Kashmir is bleeding once again. Many innocent civilians have been brutally killed and many more injured by the Indian security forces. Surprisingly, there is a deafening silence in the local media. No views, no comments whatsoever have appeared. Strangely, the media, which is otherwise very active and springs into action on the slightest violation of human rights, kept mum as if Kashmiris are not human, their blood carries no importance and is cheaper than water. Many nowadays are voicing serious concerns about the rights of drug addicts killed by the police but not a single word for Kashmiris.
Less than a year after the adoption of the global Sustainable Development Goals (SDGs), non-government organizations (NGOs) are concerned about declining possibilities for participation, both at the UN and in national politics.
There has never been a time more dangerous to be a journalist than today. On an average week, one journalist gets killed, according to UNESCO, and the pace of these attacks keeps increasing.
On Sunday, June 5, three reporters were killed: Somali broadcast journalist Sagal Salad Osman, Aghan journalist Zabihullah Tamanna, and American photojournalist David Gilkey.
We can all agree that in recent years, there has been a tremendous increase in the number of Bangladeshi students who achieved GPA 5 in both the secondary and higher secondary school level. It is no doubt heartening to see that our young people are doing so well in their studies, but it also raises a pertinent question as to the standard of education that is being imparted in our schools and colleges. The question that has been frequently asked is “Do so many deserve GPA 5 or is it being handed out to them?” This issue undoubtedly requires serious reflection.
The freedom of the press is a universally cherished democratic right, but what may have been overlooked as the World Day Freedom of Information was celebrated on Wednesday is that the ability of journalists to protect their source is increasingly coming under attack by authorities.
1760s ushered in a new dawn of freedom of the press.Anders Chydenius, an enlightened thinker and politician of the Kingdom of Sweden, had struggled against secret and unaccountable government power, as he urged for the freedom of press and information and right of access to public records law.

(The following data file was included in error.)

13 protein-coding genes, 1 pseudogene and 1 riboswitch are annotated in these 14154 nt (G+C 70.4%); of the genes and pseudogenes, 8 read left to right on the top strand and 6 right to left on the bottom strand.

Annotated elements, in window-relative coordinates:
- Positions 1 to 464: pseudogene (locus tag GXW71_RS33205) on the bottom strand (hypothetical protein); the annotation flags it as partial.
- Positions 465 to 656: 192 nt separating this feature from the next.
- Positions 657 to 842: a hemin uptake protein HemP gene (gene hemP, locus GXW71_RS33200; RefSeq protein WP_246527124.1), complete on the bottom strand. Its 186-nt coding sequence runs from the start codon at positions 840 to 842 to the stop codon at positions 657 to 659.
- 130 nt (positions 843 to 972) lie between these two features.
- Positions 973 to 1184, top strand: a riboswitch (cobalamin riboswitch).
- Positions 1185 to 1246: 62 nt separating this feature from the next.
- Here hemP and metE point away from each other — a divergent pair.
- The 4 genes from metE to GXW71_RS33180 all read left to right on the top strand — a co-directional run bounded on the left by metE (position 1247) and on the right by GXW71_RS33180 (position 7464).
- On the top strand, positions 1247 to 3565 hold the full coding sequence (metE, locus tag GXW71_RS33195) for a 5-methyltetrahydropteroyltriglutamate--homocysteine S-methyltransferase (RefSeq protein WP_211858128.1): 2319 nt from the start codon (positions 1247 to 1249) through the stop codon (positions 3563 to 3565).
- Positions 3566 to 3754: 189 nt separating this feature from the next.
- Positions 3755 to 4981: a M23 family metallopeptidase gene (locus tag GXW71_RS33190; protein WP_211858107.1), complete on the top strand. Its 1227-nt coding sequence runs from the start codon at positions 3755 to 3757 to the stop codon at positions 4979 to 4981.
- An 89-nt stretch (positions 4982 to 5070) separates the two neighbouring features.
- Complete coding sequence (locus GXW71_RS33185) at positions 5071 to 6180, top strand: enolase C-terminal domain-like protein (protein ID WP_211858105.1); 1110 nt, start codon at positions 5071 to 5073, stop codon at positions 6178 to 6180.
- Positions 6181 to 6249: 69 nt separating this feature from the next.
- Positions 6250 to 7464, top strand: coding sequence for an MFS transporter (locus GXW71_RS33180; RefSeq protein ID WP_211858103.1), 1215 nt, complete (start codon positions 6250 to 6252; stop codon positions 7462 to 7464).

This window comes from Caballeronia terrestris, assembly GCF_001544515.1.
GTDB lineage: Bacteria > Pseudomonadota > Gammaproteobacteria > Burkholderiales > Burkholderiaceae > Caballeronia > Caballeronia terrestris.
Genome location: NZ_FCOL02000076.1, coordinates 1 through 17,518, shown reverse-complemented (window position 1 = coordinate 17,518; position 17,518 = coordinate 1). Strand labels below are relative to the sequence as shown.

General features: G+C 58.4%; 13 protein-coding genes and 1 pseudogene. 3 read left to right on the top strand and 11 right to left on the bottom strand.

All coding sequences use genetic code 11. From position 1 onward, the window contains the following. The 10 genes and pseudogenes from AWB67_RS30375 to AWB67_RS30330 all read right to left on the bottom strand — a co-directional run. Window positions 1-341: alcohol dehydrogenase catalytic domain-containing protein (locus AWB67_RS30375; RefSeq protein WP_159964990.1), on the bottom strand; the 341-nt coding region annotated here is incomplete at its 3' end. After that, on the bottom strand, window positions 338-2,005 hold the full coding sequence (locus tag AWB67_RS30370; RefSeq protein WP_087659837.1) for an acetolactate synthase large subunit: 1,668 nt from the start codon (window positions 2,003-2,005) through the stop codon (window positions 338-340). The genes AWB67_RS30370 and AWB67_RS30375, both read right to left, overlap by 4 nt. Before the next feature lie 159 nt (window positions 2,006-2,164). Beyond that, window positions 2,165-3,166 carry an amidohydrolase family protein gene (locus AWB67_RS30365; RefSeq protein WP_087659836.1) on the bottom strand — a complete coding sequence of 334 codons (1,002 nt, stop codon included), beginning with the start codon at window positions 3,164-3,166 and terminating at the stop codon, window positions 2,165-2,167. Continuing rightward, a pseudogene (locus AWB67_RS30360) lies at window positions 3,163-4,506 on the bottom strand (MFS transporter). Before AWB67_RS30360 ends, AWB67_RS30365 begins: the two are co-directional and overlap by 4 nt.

Press freedom is not just a beautiful idea but a very concrete thing, included in the UN's Sustainable Development agenda which is meant to lead the humankind to sustainable development, UNESCO's director general, Irina Bokova, said at the opening of the World Press Freedom Day here Tuesday.
Travel in many parts of Asia, as I do, and you are likely to find everyone looking at their smartphones – even in remote areas - hungry for information wherever they can find it.
As the world commemorates World Press Freedom Day, a coalition of some 35 press freedom groups is calling on the 193-member General Assembly to appoint a Special Representative of the Secretary General to monitor and oversee the safety of journalists worldwide.
This year’s World Press Freedom Day marks the 250th
anniversary of the first-ever freedom of information law, enacted in what are now Sweden and Finland. 3 May, 2016 is more than just an important anniversary, however; this is the first celebration of World Press Freedom Day since the adoption of the United Nations’ Sustainable Development Goals. Securing a free press is essential for progress towards achieving these ambitious goals for people and planet by the year 2030.
A strange situation has emerged in Finland where some people feel that the press freedom is currently jeopardised. The small Nordic country is a press freedom celebrity leading the index
kept by Reporters Without Borders since 2009 and hosting the UNESCO World Press Freedom Day on May 3
Pakistan’s Federally Administered Tribal Areas (FATA) is widely viewed as one of the world's most dangerous places to be a journalist, with at least 14 killed since 2005 and a dozen of those cases still unsolved, according to local and international groups.
In early January, Judith Akolo, a journalist with the Kenya Broadcasting Corporation, found herself in unfamiliar territory when she was summoned and grilled by the Directorate of Criminal Investigations for retweeting a Twitter message.
Imagine a world without the media, where we have no verified information about what’s going on around us. Where everything is hearsay and gossip, where there are no trusted sources of information. It would be hard to operate in a world like that: to make decisions about what to do about the things that affect our lives.